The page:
Classification of events and curves in Minkowskian spacetimeby Wox Tags: classification, curves, events, minkowskian, spacetime 

#1
Feb2312, 04:55 AM

P: 71

I'm trying to understand the causal structure of Minkowskian spacetime and I was wondering whether something can be said about the relation between the classification of events and curves.
To clarify: for Minkowskian inner product [itex]\eta[/itex] with signature (+++), two events [itex]p[/itex] and [itex]q[/itex] can be timelike ([itex]\eta(\vec{pq},\vec{pq})<0[/itex]), spacelike ([itex]\eta(\vec{pq},\vec{pq})>0[/itex]) or lightlike related ([itex]\eta(\vec{pq},\vec{pq})=0[/itex]). A curve [itex]w \colon I\subset\mathbb{R}\to C\subset M_{p}^{4}[/itex] is timelike/spacelike/lightlike when its tangent vectors [itex]w'(t)[/itex] are. The question is now: can any type of events be connected by any type of curve? A secondary question: can the velocity (tangent vector) of a curve in Minkowskian spacetime be defined as below? [tex] w \colon I\subset\mathbb{R}\to C\subset M_{p}^{4}\colon t\mapsto w_{v}(t)+o [/tex] [tex] w_{v} \colon I\subset\mathbb{R}\to C\subset M_{v}^{4}\colon t\mapsto w_{v}(t) [/tex] [tex] w'(t) =\lim_{h\to 0}\frac{(w_{v}(t+h)+o)(w_{v}(t)+o)}{h}=w_{v}'(t) [/tex] where [itex]M_{p}^{4}[/itex] point space, [itex]o\in M_{p}^{4}[/itex] and [itex]M_{v}^{4}[/itex] vector space with Minkowskian inner product [itex]\eta[/itex] (i.e. inner product but weaken positivedefinite to nondegenerate). 



#2
Feb2312, 11:21 AM

P: 2,078

Spacelike separated events can only be connected by spacelike curves. Time like events with time like curves, and null events with null. This is because in every reference frame, these designations do not change.
You can define the the tangent vector the way you did, but one should note that the tangent vectors should be defined for an equivalence class of curves which cross that point and have "the same tangent" so to speak (i.e. if two tangent vectors have the same components in some coordinate system, then they should be "the same tangent vector"). 



#3
Feb2312, 06:05 PM

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PF Gold
P: 1,962

There's no such thing as a timelike curve or a spacelike curve. Events on curves can be spacelike or timelike seperated depending on where on the curve they are.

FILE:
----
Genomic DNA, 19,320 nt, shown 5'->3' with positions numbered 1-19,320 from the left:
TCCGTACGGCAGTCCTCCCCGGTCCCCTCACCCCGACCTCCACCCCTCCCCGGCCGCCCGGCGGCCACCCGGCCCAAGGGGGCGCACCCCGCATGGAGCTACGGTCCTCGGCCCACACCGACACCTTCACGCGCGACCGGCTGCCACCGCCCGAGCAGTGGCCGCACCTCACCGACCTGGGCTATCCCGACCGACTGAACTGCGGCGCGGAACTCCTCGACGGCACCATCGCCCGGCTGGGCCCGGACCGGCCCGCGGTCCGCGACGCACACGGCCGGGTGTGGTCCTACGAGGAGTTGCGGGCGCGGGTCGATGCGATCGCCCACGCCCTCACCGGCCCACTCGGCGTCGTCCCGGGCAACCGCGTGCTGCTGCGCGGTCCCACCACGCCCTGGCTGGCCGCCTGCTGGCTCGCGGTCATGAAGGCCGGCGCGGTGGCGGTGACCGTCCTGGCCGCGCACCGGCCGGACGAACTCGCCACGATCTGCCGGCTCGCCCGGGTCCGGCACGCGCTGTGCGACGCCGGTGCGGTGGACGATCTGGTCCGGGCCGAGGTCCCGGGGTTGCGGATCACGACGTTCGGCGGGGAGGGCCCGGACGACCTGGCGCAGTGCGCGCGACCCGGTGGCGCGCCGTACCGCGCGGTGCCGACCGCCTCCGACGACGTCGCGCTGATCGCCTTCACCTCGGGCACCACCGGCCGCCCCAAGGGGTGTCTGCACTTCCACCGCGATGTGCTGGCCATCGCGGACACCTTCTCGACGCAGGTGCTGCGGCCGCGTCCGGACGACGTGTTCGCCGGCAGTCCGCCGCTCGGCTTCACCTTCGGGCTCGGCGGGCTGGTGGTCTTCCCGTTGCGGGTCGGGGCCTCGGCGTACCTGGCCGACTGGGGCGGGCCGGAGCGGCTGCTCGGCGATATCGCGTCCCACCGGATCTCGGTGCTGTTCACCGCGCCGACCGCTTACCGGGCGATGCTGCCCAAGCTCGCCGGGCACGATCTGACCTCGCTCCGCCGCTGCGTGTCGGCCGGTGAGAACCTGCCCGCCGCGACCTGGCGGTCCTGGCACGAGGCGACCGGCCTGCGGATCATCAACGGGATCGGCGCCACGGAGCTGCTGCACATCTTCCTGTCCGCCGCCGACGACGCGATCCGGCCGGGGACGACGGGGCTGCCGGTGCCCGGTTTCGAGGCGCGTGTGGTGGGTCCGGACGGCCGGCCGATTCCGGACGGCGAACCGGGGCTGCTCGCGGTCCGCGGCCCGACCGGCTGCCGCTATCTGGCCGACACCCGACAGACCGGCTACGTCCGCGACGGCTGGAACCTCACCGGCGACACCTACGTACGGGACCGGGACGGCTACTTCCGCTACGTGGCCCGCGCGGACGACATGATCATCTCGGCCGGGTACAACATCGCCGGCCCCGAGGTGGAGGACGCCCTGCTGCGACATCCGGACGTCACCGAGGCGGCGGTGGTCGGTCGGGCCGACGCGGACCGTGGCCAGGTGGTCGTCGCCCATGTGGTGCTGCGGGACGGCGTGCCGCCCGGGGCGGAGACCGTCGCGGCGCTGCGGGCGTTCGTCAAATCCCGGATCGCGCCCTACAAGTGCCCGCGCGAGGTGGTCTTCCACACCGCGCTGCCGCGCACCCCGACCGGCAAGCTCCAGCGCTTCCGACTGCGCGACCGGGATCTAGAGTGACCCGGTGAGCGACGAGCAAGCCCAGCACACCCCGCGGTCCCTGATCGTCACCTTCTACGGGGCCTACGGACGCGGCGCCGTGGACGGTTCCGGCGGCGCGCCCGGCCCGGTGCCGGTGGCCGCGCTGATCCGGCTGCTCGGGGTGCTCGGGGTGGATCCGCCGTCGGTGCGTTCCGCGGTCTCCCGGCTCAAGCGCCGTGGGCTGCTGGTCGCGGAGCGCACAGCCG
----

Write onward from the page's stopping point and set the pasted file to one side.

#4
Feb2312, 07:26 PM

P: 2,078

Classification of events and curves in Minkowskian spacetime 



#5
Feb2312, 08:40 PM

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PF Gold
P: 4,108

A timelike curve in spacetime is a curve whose tangent vector at each event is timelike [in the tangent vector space associated with that event], as the stated in the original post.
It seems that there is an implicit assumption that the curves under discussion here have tangent vectors that don't change their type or temporal orientation. 



#6
Feb2312, 08:58 PM

P: 2,078

A general curve which changes from timelike to spacelike or viceversa cannot be a geodesic of the spacetime because geodesics parallel transport their own tangent vectors, so it seems like these more general curves are more limited in their application.




#7
Feb2312, 10:20 PM

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#8
Feb2312, 10:33 PM

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While geodesics are nicelybehaved curves, there are physically important nongeodesic curves....like worldlines of piecewiseinertial particles and worldlines of accelerated particles.
In the proofs of some theorems involving causal structure, there are "causal curves" whose tangents can be timelike or null. 



#9
Feb2412, 01:08 PM

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#10
Feb2412, 05:08 PM

P: 2,078





#11
Feb2712, 04:10 AM

P: 71

So what I'm looking for are all possible means of relating events and the physical implicating of this relations (elapsed time, Euclidean distance,...) 



#12
Feb2712, 05:18 AM

P: 2,078